What people do in the name of campaign finance reform ....
Free speech award.
Rep. Pelosi (D-CA): "Amend the Constitution to overturn "Citizens United." It must be done. It must be done."
Power is no sure guide to greatness. Or even survival. Quite the contrary. Tyrants can be powerful, yet the powerless can make them tremble.
President Obama recently compared the Tea Party to the Occupy Wall Street protests, telling ABC News’ Jake Tapper, “in some ways they’re not that different.” We beg to differ. The Tea Party and the protestors are almost exact opposites.
When the Occupy Wall Street protest began, most Americans didn’t know what to make of it. Some immediately passed judgment (“They’re just a bunch of want-to-be hippies!”), some immediately took to its defense (“They just want equality!”), but most people watched in a mix of confusion, appreciation, fear, and fascination.
Twenty years ago this month Clarence Thomas was sworn in as an Associate Justice of the United States Supreme Court. The battle to confirm him was vicious, and Floyd had a front row seat.
The last thing the incumbents in Congress will do is to change the rules in a way that might level the playing field between themselves and challengers, leading to an almost 100% reelection rate even though Congress, as a body, suffers from a pathetic 11% approval rating. Therefore, Lessig is proposing to call an Article V convention to end run the Congress. So is Olafson in his effort to take away Congress’s credit cards.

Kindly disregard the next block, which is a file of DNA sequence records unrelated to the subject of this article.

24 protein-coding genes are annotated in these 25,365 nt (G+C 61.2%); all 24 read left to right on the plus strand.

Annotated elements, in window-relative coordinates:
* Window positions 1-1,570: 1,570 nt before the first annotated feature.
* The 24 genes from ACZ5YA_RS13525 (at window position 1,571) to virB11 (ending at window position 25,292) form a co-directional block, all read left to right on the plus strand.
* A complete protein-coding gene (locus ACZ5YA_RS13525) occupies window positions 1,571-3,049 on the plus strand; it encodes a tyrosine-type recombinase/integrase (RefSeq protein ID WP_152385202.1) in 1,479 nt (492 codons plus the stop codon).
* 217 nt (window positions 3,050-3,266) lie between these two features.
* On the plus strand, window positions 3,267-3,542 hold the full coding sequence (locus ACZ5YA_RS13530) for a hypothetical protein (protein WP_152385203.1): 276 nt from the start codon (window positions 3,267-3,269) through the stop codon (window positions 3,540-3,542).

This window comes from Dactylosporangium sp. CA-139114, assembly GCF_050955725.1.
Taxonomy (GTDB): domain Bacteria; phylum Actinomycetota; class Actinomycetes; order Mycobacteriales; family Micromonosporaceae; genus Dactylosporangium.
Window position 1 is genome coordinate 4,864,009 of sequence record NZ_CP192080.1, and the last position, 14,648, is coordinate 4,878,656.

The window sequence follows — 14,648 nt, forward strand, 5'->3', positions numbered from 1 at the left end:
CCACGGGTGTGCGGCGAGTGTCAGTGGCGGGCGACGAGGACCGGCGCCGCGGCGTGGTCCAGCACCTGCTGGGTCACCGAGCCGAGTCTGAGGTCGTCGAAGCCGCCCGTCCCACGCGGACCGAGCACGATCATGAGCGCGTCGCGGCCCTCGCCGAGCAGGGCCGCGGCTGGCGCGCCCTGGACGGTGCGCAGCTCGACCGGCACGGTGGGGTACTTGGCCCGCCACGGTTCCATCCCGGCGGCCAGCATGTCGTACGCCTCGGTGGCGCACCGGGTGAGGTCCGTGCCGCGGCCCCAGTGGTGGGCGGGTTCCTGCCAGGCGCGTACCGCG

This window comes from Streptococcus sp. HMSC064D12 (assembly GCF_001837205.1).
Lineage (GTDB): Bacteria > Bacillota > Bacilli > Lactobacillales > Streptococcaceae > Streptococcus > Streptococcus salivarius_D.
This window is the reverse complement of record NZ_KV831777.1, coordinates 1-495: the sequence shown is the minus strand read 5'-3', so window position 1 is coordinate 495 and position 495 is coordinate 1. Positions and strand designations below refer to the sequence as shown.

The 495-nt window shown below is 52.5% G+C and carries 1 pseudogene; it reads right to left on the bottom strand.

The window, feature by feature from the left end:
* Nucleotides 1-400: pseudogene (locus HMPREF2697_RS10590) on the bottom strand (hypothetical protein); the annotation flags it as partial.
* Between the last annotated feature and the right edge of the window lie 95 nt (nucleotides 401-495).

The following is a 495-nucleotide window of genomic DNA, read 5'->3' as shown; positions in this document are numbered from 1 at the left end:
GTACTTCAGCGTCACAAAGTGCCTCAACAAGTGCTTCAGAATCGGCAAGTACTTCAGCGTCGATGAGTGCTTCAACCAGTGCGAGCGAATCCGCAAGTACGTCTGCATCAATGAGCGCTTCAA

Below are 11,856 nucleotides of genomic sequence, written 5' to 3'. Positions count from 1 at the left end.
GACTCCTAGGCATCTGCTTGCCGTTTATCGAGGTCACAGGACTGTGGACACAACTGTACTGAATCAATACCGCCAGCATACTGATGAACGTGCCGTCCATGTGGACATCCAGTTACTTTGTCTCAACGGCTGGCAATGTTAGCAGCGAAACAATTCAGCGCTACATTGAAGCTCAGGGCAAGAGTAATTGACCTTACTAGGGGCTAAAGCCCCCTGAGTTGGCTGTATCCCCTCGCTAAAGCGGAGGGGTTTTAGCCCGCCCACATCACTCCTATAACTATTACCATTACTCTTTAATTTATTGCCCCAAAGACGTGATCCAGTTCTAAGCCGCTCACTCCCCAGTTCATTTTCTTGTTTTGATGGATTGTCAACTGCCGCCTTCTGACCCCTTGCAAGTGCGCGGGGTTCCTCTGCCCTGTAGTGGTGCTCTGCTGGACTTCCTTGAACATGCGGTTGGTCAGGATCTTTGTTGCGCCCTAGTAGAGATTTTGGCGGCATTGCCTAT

It isn't legal elites and the law school academy that the Supreme Court needs to hear from more often, or appear before on a more regular occasion. It is the people who are affected by their decisions that they ought to be speaking directly to, answering the objections as best they can while avoiding the controversies that will soon be upon them.
The Alinskyite left is not content with cramming its legislative agenda down the American people's throats. Next stop: the Supreme Court.
Forget all that talk about bipartisan civility.
The Obama administration's refusal to acknowledge that coercion begets coercion when the government meddles in the health care market was one of the year's most memorable examples of blame shifting. Here are a few more.
On Tuesday, led by Obama-appointed Chairman Julius Genachowski, the Federal Communications Commission for the first time issued regulations that would arrogate to the FCC the authority to regulate Internet traffic.
The Tea Party has become so influential and ever present in politics that it's easy to forget it really only got started last year.